Reconstructing the origin of language families and variation

Gerd Carling, Chundra Cathcart, Erich Round

Research output: Chapter in Book/Report/Conference proceedingBook chapterResearchpeer-review

Abstract

The chapter looks at language variation and change, and the relation of these processes to language reconstruction and classification. The chapter gives an overview of theories, models, methods, and data, describing how diversity and variation is modelled and measured for reconstruction and classification within traditional, comparative and statistical, evolutionary, or phylogenetic methods. First, the chapter identifies the basic principles of language change and the way in which these differ within various subdomains of language. A second part delves into the outcomes of change, describing the diverse results of sound change, lexical change, and typological/morphosyntactic change. Here, important aspects include the inherent propensity of change, the role of arbitrariness, the role of systems, horizontal transfer, and the outcome of change at macro-levels. Finally, the chapter deals with the issue of the ontological status of the reconstruction, and how various theoretical approaches may affect the interpretation of results. The chapter reviews results and controversies arising from current research.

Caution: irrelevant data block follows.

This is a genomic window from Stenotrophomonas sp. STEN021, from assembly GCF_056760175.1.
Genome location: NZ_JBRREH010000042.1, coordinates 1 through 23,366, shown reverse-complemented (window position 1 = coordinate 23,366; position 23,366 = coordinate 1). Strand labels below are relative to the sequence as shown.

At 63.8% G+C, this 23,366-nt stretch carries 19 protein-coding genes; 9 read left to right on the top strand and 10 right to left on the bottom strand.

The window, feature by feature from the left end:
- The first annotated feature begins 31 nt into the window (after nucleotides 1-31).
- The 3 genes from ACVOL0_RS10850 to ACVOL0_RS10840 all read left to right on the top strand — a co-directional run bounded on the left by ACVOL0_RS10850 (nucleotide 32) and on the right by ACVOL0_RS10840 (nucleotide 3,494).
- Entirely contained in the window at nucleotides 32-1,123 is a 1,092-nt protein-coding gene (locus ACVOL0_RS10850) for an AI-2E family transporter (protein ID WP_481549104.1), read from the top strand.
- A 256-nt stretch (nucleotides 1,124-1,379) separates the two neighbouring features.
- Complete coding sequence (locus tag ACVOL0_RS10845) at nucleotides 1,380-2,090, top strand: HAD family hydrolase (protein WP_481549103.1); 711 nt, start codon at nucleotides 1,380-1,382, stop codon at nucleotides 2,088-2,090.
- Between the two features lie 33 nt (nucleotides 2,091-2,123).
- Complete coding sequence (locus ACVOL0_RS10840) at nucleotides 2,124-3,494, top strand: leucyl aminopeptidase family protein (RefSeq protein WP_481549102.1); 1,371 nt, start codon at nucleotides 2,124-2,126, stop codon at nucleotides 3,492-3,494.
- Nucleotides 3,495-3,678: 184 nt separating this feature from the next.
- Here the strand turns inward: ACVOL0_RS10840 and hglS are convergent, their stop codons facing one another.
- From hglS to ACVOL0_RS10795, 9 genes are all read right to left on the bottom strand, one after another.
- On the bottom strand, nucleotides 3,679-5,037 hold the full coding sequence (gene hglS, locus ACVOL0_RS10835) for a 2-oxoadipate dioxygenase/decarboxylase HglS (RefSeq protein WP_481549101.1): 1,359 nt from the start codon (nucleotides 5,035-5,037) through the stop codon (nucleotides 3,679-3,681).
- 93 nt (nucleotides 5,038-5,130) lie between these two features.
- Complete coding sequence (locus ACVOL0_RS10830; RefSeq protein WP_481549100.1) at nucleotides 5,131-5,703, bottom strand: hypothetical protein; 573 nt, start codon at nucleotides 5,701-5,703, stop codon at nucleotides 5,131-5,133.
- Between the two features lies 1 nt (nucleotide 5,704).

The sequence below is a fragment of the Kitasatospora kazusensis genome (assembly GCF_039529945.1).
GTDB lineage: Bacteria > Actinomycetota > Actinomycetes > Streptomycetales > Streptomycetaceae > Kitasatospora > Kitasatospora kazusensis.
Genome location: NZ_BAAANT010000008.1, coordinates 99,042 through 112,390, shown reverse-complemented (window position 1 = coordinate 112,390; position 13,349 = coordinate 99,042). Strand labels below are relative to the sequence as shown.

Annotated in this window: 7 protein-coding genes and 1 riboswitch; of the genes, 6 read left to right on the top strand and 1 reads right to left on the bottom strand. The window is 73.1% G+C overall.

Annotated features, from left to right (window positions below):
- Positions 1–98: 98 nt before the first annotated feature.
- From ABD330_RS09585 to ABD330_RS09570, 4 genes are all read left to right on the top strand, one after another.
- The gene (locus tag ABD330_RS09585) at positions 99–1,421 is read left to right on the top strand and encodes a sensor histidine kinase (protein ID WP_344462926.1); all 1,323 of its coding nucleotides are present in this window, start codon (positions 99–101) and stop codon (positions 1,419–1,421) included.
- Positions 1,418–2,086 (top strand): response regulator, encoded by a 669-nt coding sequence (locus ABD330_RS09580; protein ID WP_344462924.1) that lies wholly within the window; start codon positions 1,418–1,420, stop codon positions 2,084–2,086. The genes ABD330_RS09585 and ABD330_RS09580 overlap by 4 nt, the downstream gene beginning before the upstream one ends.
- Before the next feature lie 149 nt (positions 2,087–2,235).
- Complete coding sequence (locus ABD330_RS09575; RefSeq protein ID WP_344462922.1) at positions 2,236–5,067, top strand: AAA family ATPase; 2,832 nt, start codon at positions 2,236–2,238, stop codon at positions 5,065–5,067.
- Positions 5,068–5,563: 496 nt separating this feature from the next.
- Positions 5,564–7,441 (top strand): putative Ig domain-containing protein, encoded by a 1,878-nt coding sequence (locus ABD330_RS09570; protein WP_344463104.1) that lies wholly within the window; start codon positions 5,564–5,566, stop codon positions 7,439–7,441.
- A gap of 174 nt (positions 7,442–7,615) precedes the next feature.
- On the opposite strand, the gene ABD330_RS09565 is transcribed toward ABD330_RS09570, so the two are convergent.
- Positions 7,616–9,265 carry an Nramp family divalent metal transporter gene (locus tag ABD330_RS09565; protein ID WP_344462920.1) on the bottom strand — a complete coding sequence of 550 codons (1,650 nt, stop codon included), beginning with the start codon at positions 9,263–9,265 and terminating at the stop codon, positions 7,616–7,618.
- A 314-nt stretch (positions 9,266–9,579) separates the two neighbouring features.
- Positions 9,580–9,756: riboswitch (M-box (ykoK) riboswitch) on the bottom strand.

Original languageEnglish
Title of host publicationThe Oxford Handbook of Human Symbolic Evolution
EditorsNathalie Gontier, Andy Lock, Chris Sinha
Place of PublicationOxford
PublisherOxford University Press
ISBN (Electronic)9780198813781
DOIs
Publication statusE-pub ahead of print - 2022

Publication series

NameOxford Handbooks

Subject classification (UKÄ)

  • General Language Studies and Linguistics

Free keywords

  • language change
  • comparative method
  • evolutionary methods
  • phylogenetics
  • language classification
  • language variation
  • language reconstruction

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